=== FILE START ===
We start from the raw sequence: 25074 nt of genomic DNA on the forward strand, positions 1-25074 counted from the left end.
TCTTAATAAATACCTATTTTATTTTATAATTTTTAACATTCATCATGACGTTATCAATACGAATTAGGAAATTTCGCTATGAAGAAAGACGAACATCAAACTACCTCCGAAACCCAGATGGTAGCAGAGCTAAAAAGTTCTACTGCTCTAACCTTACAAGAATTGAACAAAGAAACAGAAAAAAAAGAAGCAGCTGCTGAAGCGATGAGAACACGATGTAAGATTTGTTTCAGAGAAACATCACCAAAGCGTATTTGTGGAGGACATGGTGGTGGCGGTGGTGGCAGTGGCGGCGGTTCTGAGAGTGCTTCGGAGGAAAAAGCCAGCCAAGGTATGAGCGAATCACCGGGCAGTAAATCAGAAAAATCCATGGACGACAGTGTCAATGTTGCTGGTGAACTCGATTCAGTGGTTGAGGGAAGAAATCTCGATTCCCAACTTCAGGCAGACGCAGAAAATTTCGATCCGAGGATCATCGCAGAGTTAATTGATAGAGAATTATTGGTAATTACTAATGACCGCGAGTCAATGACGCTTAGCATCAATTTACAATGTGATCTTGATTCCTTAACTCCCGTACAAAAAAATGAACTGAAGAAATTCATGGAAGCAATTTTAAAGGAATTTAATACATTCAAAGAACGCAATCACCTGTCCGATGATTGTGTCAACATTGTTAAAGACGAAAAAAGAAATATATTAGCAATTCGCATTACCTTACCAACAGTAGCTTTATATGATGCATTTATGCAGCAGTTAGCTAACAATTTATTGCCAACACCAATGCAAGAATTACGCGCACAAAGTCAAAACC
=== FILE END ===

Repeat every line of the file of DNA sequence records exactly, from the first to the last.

We start from the raw sequence: 25074 nt of genomic DNA on the forward strand, positions 1-25074 counted from the left end.
TCTTAATAAATACCTATTTTATTTTATAATTTTTAACATTCATCATGACGTTATCAATACGAATTAGGAAATTTCGCTATGAAGAAAGACGAACATCAAACTACCTCCGAAACCCAGATGGTAGCAGAGCTAAAAAGTTCTACTGCTCTAACCTTACAAGAATTGAACAAAGAAACAGAAAAAAAAGAAGCAGCTGCTGAAGCGATGAGAACACGATGTAAGATTTGTTTCAGAGAAACATCACCAAAGCGTATTTGTGGAGGACATGGTGGTGGCGGTGGTGGCAGTGGCGGCGGTTCTGAGAGTGCTTCGGAGGAAAAAGCCAGCCAAGGTATGAGCGAATCACCGGGCAGTAAATCAGAAAAATCCATGGACGACAGTGTCAATGTTGCTGGTGAACTCGATTCAGTGGTTGAGGGAAGAAATCTCGATTCCCAACTTCAGGCAGACGCAGAAAATTTCGATCCGAGGATCATCGCAGAGTTAATTGATAGAGAATTATTGGTAATTACTAATGACCGCGAGTCAATGACGCTTAGCATCAATTTACAATGTGATCTTGATTCCTTAACTCCCGTACAAAAAAATGAACTGAAGAAATTCATGGAAGCAATTTTAAAGGAATTTAATACATTCAAAGAACGCAATCACCTGTCCGATGATTGTGTCAACATTGTTAAAGACGAAAAAAGAAATATATTAGCAATTCGCATTACCTTACCAACAGTAGCTTTATATGATGCATTTATGCAGCAGTTAGCTAACAATTTATTGCCAACACCAATGCAAGAATTACGCGCACAAAGTCAAAACC